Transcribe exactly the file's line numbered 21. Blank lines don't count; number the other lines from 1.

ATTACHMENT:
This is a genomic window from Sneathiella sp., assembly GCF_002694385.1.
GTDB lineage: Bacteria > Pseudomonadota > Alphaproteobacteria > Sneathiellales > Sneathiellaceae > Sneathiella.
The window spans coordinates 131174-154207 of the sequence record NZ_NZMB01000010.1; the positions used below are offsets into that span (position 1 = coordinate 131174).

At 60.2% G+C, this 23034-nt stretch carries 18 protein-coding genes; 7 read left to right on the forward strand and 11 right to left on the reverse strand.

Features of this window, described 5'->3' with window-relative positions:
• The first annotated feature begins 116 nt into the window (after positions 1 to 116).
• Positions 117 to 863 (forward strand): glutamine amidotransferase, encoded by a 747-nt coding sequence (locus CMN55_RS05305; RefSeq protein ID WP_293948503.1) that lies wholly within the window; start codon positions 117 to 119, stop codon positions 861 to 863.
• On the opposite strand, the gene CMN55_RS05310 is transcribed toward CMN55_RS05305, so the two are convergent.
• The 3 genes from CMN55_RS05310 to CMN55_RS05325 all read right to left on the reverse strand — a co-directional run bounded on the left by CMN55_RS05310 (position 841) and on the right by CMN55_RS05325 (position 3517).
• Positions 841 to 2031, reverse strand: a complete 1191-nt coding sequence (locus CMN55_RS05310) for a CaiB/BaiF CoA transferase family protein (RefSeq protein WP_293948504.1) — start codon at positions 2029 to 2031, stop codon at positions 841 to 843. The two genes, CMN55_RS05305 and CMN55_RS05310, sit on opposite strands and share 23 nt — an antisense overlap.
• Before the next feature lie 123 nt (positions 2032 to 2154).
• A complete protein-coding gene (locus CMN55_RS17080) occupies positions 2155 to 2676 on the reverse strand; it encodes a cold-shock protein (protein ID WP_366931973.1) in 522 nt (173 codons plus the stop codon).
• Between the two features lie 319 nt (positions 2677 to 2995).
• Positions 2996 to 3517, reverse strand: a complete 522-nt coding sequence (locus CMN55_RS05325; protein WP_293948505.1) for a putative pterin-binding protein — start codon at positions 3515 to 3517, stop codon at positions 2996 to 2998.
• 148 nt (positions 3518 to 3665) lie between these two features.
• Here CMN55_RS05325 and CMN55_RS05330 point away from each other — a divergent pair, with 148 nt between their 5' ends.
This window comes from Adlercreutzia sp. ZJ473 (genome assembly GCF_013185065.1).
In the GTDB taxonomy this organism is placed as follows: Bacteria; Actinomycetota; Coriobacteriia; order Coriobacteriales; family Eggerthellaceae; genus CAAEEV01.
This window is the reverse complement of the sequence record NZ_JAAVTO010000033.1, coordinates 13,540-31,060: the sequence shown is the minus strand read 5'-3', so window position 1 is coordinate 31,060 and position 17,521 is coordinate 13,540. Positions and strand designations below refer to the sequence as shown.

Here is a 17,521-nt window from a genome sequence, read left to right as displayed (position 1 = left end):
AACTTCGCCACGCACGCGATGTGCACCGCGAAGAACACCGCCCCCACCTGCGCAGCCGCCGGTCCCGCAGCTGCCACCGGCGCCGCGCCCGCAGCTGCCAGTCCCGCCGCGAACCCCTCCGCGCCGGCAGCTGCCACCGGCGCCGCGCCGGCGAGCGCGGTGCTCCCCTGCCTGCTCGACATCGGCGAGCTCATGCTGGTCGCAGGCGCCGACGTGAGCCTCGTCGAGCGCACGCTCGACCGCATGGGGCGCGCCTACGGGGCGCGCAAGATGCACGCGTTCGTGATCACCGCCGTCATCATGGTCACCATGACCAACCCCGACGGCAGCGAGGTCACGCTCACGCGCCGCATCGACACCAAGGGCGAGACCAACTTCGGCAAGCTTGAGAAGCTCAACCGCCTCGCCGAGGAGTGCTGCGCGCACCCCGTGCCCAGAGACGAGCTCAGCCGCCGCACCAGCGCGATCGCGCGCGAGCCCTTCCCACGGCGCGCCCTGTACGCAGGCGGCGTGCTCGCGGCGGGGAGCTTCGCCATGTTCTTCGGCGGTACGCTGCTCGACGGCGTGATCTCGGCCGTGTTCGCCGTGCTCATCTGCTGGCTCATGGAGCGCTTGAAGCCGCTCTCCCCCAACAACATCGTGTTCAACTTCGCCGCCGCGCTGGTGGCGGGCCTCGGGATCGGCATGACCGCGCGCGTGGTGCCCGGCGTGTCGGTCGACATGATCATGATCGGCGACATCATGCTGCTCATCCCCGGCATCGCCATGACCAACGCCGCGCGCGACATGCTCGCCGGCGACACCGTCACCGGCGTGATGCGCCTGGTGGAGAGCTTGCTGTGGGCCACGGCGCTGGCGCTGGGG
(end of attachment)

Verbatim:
AACTTCGCCACGCACGCGATGTGCACCGCGAAGAACACCGCCCCCACCTGCGCAGCCGCCGGTCCCGCAGCTGCCACCGGCGCCGCGCCCGCAGCTGCCAGTCCCGCCGCGAACCCCTCCGCGCCGGCAGCTGCCACCGGCGCCGCGCCGGCGAGCGCGGTGCTCCCCTGCCTGCTCGACATCGGCGAGCTCATGCTGGTCGCAGGCGCCGACGTGAGCCTCGTCGAGCGCACGCTCGACCGCATGGGGCGCGCCTACGGGGCGCGCAAGATGCACGCGTTCGTGATCACCGCCGTCATCATGGTCACCATGACCAACCCCGACGGCAGCGAGGTCACGCTCACGCGCCGCATCGACACCAAGGGCGAGACCAACTTCGGCAAGCTTGAGAAGCTCAACCGCCTCGCCGAGGAGTGCTGCGCGCACCCCGTGCCCAGAGACGAGCTCAGCCGCCGCACCAGCGCGATCGCGCGCGAGCCCTTCCCACGGCGCGCCCTGTACGCAGGCGGCGTGCTCGCGGCGGGGAGCTTCGCCATGTTCTTCGGCGGTACGCTGCTCGACGGCGTGATCTCGGCCGTGTTCGCCGTGCTCATCTGCTGGCTCATGGAGCGCTTGAAGCCGCTCTCCCCCAACAACATCGTGTTCAACTTCGCCGCCGCGCTGGTGGCGGGCCTCGGGATCGGCATGACCGCGCGCGTGGTGCCCGGCGTGTCGGTCGACATGATCATGATCGGCGACATCATGCTGCTCATCCCCGGCATCGCCATGACCAACGCCGCGCGCGACATGCTCGCCGGCGACACCGTCACCGGCGTGATGCGCCTGGTGGAGAGCTTGCTGTGGGCCACGGCGCTGGCGCTGGGG